Windies T20 captain calls for patience over Russell injuries

By August 02, 2019
Andre Russell Andre Russell

West Indies T20 captain Carlos Brathwaite has come to the defence of injured teammate Andre Russell, who he believes has come in for some harsh press after a number of injuries have impacted his international output.

After feeling discomfort during the Global T20 Canada, Andre Russell asked to be excused from duty for the West Indies in the first T20 internationals against India in the Caribbean.

During a pre-match press conference, Brathwaite, made it clear where he stood on the issue.

Brathwaite tackled those who thought Russell did a disservice to the West Indies’ World Cup hopes, saying:

"And speaking for myself as captain of the T20 team and speaking for myself as Andre's friend, whenever we speak about playing for West Indies, that's always his main goal. And we've seen in the World Cup -whether he was 100% or not, it's debatable - but the fact that he wanted to be at the World Cup, wanted to pull on the shirt and wanted to perform for the people in the West Indies and his mates in the dressing room, I think, is testament to the person he is. And I think we need to start commending the fact that he actually tries to get on the park and stop lambasting the fact that he probably doesn't stay on it till the end of the 50 overs or the 20 overs,” said Brathwaite.

According to the skipper, the more important part of the equation, is Russell’s willingness to play for the West Indies.

"I think he's been knocked in the press a bit because of his injury woes. And I think it's easy for us to see him hobbling around the field and just take for granted that he's injured but we can also look at it on the other side and say he can be home, he could be elsewhere and not trying to play for the West Indies.

Russell, Brathwaite revealed, would have played in these T20s if prodded to do so, despite his less-than-100 per cent fitness status.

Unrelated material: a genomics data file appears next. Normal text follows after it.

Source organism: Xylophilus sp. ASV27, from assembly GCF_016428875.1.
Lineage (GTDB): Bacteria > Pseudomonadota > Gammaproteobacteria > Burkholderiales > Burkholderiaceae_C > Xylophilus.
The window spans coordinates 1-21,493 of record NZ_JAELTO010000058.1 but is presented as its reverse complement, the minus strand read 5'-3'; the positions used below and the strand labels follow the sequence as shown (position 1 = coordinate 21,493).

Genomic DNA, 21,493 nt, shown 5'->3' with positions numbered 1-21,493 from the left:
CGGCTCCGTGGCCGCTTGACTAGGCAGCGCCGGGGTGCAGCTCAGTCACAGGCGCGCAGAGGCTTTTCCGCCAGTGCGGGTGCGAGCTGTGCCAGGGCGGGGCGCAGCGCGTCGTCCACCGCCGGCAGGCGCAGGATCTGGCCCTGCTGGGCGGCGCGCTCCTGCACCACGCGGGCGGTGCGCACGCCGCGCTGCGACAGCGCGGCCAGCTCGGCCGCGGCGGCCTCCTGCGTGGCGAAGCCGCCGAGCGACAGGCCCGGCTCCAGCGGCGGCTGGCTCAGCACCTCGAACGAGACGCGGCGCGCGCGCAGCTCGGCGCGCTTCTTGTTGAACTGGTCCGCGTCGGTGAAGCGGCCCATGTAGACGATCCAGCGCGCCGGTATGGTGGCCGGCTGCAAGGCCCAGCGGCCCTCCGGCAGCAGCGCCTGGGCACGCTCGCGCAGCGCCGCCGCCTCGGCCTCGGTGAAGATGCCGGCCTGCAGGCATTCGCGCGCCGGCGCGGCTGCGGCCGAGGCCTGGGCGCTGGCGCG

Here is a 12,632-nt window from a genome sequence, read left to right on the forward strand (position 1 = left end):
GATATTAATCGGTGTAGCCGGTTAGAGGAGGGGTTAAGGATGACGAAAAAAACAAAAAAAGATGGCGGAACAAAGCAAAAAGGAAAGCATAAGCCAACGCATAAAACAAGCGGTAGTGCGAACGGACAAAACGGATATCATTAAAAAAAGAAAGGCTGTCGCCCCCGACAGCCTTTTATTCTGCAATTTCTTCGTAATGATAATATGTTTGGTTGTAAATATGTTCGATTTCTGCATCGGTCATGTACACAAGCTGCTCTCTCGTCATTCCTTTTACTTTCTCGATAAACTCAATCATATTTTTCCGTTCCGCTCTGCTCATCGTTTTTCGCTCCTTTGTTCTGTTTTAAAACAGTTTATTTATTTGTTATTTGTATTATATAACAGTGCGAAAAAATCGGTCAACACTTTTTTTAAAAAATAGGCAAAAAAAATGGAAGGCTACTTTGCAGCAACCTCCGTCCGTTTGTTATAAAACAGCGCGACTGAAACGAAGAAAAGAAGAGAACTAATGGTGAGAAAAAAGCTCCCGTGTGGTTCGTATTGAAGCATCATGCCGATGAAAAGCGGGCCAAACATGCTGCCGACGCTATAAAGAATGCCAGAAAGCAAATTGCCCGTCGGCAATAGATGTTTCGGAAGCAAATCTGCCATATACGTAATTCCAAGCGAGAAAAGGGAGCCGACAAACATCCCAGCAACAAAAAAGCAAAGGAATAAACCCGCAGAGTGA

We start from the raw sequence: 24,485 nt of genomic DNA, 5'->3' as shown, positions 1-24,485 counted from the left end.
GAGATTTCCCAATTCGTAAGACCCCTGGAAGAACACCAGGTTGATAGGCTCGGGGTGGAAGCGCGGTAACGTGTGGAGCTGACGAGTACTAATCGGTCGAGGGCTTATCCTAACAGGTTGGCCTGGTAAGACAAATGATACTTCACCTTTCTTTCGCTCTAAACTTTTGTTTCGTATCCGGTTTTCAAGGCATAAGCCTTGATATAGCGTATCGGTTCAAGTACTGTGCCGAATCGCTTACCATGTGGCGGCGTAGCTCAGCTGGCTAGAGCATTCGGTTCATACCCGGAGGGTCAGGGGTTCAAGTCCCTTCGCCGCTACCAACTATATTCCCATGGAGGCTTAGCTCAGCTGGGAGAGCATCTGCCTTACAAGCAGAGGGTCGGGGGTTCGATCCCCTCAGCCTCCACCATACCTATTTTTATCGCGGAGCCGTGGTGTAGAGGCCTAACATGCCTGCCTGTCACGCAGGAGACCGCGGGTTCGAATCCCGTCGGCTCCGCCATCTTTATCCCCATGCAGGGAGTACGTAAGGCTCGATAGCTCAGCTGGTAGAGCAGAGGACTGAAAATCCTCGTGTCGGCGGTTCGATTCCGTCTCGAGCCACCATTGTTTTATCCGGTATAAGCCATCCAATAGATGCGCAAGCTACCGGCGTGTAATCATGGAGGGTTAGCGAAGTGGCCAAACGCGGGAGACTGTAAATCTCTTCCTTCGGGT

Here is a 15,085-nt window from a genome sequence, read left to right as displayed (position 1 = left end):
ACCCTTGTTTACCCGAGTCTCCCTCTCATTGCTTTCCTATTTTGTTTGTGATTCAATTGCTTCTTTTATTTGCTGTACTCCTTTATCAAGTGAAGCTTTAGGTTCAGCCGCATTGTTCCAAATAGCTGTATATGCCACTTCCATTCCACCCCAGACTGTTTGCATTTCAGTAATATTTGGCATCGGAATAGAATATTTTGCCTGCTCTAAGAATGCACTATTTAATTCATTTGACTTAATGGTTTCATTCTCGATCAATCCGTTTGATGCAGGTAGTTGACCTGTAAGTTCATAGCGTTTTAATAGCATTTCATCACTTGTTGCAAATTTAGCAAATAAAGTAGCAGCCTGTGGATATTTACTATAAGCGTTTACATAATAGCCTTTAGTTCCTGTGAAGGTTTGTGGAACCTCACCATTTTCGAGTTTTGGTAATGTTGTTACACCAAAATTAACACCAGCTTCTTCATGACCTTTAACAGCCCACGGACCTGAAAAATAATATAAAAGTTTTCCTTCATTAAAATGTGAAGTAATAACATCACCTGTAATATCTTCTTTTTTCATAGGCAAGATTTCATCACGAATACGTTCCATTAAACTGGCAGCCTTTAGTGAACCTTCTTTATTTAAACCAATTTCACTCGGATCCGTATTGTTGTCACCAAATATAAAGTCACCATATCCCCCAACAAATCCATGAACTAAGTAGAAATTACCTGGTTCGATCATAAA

"Even against my better judgment, I told him to sit out this series, but he really wanted to play, he really wanted to come and show off his skills and show off what he does in franchise cricket for the West Indies. Unfortunately, he took another knock and he doesn't think that if he comes here that he'd be doing justice to other people who could be here and are 100%. Obviously, he's a big loss, not only on the field but off the field. In the dressing room, in and around the team, he's a big character, very jovial and in my eyes, a leader in the dressing room as well,” said Brathwaite.

The skipper then asked that the press look at the bigger picture, because there were other tournaments the West Indies have an eye on doing well at, tournaments Russell will be important to.

“ … Obviously, if we need to get him ready for the Twenty20 World Cup, we have to do without him for a couple of series, I prefer that than pushing him in this series and making a long term injury.”

Paul-Andre Walker

Paul-Andre is the Managing Editor at SportsMax.tv. He comes to the role with almost 20 years of experience as journalist. That experience includes all facets of media. He began as a sports Journalist in 2001, quickly moving into radio, where he was an editor before becoming a news editor and then an entertainment editor with one of the biggest media houses in the Caribbean.

Related items

  • Coronavirus: CSA not planning Proteas pay cuts, but future salaries may be impacted Coronavirus: CSA not planning Proteas pay cuts, but future salaries may be impacted

    Cricket South Africa (CSA) is not planning to implement pay cuts for Proteas players during the coronavirus pandemic, though future salaries could be affected.

    The Proteas' tour of India in March was cut short due to the proliferation of COVID-19 and all forms of cricket in South Africa were cancelled for 60 days on March 16.

    Australia's visit to face the women's team was called off, while trips for the men to Sri Lanka in June and the West Indies in July could be in jeopardy if the situation has not improved six weeks prior to the start of those respective tours.

    However, CSA chief executive Jacques Faul does not anticipate the salaries of players to be impacted in the short term, though the pot for future payments may have to be reduced.

    "For now we've budgeted for the amount. It's a centralised system so both the Proteas and the franchise players have been budgeted for and we have enough to see through the next season," said Faul during a conference call.

    "The players will lose out on match fees and win bonuses. If these tours are rescheduled they'll get the money. In the long term even if we cover this season we have to look at what it's going to be post this season and the financial impact of that and how much will be available to contract players.

    "We've got to crunch the numbers first and experience the total effect of COVID-19, but it is a possibility the players will be receiving less of a player payment pool.